California wildfires: Officials ‘optimistic’ despite growing death toll

A sixth person has died following devastating wildfires in northern California, which saw tens of thousands of people flee their homes.

The latest death in the city of Redding comes despite officials saying they were “optimistic” about the fires slowing down and that they were now “gaining ground”.

Shasta County Sheriff Tom Bosenko said a sixth victim had been found at a home engulfed by flames. The victim’s identity has not yet been released.

A total of eight people have died across the state as a result of wildfires – four of them firefighters.

Details of one firefighter, Brian Hughes, who died while trying to stop flames spreading to the south near Yosemite National Park, also emerged on Sunday.

The 33-year-old was struck by a tree while working with a crew removing brush, such as undergrowth and shrubs, from near the front lines of the fire, according to national parks officials.

In Redding, Bret Gouvea, the California Department of Forestry and Fire Protection’s incident commander said officials were now feeling more hopeful.

“We’re feeling a lot more optimistic today as we’re starting to gain some ground rather than being in a defensive mode on this fire all the time,” he said at a news conference, adding that the fire had not grown inside the city since Saturday.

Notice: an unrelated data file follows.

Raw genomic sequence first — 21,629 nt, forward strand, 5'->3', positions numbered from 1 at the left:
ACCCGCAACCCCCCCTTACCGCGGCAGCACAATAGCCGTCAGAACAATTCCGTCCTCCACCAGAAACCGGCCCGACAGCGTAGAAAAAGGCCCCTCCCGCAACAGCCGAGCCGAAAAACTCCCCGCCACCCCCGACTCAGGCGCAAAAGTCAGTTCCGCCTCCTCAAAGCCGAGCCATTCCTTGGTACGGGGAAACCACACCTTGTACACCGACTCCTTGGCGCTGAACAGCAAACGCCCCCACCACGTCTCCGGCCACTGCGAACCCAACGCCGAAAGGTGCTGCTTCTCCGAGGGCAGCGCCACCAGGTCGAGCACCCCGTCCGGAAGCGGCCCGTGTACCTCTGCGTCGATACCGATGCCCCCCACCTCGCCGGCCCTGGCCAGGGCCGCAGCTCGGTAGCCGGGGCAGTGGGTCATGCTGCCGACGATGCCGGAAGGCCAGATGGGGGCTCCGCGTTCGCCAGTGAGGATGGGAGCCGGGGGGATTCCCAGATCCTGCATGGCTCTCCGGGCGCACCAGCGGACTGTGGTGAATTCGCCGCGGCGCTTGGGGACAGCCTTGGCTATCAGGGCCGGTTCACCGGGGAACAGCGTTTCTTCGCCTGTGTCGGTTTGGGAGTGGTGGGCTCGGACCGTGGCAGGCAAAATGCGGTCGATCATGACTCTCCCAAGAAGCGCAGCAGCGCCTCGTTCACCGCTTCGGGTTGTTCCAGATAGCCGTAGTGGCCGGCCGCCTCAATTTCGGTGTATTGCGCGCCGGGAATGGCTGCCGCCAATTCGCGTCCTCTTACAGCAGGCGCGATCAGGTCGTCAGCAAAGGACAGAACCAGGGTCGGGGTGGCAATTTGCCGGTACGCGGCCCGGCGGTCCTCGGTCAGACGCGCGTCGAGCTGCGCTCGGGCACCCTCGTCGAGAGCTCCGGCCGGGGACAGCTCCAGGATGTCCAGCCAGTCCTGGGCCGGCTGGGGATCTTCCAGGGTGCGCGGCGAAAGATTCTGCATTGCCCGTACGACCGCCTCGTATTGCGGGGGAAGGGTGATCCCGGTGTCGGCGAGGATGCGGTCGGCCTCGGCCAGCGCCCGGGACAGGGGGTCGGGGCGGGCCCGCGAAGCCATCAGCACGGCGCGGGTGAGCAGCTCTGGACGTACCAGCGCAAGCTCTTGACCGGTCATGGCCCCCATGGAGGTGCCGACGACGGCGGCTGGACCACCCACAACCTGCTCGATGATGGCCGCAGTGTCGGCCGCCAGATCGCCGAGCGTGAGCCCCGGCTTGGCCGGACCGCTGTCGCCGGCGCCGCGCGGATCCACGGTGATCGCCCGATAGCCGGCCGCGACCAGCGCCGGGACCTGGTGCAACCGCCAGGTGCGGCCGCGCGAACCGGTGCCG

However, Mr Bosenko said his officers were still looking into the whereabouts of seven missing people.

Police in Redding have had 11 reports of missing people, but Sgt Todd Cogle said many of them simply may not have contacted family members.

The fires in the city was set off by a problem with a vehicle about 16km (10m ) west of the city on Monday, last week.

It moved through Shasta and nearby Keswick by Thursday after being fuelled by fast winds and dry vegetation.

At least 517 buildings have been destroyed and a further 135 damaged, according to the latest figures.

Some of the 38,000 who fled their homes remain frustrated as authorities keep evacuated areas closed off while investigations continue.

Redding resident Tim Bollman hiked four miles to check on his home, only to find it had been completely destroyed.